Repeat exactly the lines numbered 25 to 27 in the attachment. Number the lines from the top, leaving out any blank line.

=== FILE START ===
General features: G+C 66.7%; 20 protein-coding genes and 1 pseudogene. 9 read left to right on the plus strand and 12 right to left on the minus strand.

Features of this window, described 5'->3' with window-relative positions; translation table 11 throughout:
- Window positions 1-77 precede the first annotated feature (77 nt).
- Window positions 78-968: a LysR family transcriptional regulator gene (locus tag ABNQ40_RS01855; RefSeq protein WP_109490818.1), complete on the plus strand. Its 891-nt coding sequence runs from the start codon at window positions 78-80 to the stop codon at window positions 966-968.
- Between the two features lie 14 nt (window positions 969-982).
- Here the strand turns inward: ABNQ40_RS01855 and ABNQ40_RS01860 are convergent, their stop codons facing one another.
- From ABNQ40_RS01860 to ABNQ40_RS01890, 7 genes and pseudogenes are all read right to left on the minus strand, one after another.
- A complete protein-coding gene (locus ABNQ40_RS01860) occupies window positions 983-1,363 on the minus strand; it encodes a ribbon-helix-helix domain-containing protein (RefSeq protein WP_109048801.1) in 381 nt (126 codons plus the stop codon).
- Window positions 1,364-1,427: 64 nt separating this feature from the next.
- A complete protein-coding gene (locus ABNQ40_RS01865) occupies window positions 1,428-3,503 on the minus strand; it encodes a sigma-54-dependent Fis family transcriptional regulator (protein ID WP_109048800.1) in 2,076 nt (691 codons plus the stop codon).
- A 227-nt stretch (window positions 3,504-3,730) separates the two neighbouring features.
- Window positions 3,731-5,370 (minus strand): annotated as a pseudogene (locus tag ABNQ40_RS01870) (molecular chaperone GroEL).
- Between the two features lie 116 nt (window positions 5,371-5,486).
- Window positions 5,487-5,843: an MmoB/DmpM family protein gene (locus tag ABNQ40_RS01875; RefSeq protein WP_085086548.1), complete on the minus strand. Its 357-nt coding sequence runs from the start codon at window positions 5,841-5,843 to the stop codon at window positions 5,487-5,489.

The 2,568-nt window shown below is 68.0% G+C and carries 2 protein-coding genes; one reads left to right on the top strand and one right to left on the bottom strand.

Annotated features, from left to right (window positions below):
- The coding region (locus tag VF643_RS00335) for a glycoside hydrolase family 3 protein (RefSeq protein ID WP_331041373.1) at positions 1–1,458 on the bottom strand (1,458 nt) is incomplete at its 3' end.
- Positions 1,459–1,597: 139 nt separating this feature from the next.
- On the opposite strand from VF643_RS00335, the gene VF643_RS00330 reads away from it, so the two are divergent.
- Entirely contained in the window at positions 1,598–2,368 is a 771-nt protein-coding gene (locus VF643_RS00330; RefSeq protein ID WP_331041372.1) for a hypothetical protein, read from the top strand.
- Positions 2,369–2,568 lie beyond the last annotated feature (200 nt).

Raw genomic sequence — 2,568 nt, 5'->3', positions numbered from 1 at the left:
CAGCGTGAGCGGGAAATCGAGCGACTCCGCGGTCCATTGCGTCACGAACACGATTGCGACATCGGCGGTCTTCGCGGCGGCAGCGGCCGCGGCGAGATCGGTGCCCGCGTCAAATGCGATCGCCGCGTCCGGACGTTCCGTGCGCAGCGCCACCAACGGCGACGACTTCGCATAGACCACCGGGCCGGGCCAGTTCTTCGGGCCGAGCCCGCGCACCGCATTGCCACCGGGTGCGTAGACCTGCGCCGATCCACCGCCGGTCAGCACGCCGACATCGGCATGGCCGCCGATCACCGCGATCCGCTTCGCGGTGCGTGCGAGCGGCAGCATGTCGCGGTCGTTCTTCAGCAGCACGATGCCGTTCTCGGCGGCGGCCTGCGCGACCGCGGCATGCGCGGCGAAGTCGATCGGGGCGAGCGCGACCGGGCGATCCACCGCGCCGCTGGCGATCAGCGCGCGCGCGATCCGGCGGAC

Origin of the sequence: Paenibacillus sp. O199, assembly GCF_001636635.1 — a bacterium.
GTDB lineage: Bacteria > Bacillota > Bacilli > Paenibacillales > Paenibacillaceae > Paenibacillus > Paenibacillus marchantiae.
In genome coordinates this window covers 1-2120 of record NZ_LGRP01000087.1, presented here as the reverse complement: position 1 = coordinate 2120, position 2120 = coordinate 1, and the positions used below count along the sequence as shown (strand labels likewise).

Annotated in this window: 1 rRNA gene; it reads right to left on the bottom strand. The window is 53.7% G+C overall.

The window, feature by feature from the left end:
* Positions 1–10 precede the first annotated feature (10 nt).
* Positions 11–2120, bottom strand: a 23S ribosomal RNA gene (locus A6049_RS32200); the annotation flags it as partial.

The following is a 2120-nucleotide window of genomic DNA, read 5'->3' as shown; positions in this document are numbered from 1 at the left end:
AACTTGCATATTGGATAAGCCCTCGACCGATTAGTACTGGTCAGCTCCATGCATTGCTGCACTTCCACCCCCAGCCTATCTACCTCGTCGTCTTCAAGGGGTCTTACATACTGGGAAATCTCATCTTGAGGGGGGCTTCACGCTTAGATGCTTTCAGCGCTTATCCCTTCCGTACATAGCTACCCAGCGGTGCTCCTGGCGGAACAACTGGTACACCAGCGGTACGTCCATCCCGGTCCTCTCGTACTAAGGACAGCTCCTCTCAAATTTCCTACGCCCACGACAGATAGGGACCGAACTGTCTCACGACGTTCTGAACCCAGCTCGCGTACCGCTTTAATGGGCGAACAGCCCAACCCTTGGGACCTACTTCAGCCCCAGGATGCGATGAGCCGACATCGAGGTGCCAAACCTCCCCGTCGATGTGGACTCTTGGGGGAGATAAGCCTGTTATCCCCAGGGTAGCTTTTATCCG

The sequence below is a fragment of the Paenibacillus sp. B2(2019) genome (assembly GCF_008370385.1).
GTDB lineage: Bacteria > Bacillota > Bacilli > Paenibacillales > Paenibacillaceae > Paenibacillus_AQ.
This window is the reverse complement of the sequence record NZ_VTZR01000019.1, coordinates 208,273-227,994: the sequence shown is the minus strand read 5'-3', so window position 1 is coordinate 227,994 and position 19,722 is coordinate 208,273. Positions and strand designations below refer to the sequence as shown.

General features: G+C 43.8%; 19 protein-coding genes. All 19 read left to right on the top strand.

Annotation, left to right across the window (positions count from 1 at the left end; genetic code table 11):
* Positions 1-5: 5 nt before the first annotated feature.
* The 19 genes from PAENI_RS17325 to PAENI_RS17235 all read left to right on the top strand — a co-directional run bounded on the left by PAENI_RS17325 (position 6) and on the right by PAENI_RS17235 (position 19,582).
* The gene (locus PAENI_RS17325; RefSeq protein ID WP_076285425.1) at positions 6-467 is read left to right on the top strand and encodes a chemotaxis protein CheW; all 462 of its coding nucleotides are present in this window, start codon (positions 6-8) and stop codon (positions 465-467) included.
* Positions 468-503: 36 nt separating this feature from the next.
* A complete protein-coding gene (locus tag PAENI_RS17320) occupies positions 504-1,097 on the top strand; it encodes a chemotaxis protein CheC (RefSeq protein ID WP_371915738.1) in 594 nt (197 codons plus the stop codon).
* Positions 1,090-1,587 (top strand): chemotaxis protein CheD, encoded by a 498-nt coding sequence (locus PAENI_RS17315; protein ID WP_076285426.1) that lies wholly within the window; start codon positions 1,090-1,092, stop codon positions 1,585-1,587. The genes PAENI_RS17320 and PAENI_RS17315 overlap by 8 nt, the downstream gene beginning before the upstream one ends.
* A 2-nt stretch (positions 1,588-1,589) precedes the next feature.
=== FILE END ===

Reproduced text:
GTDB lineage: Bacteria > Bacillota > Bacilli > Paenibacillales > Paenibacillaceae > Paenibacillus > Paenibacillus marchantiae.
In genome coordinates this window covers 1-2120 of record NZ_LGRP01000087.1, presented here as the reverse complement: position 1 = coordinate 2120, position 2120 = coordinate 1, and the positions used below count along the sequence as shown (strand labels likewise).

Annotated in this window: 1 rRNA gene; it reads right to left on the bottom strand. The window is 53.7% G+C overall.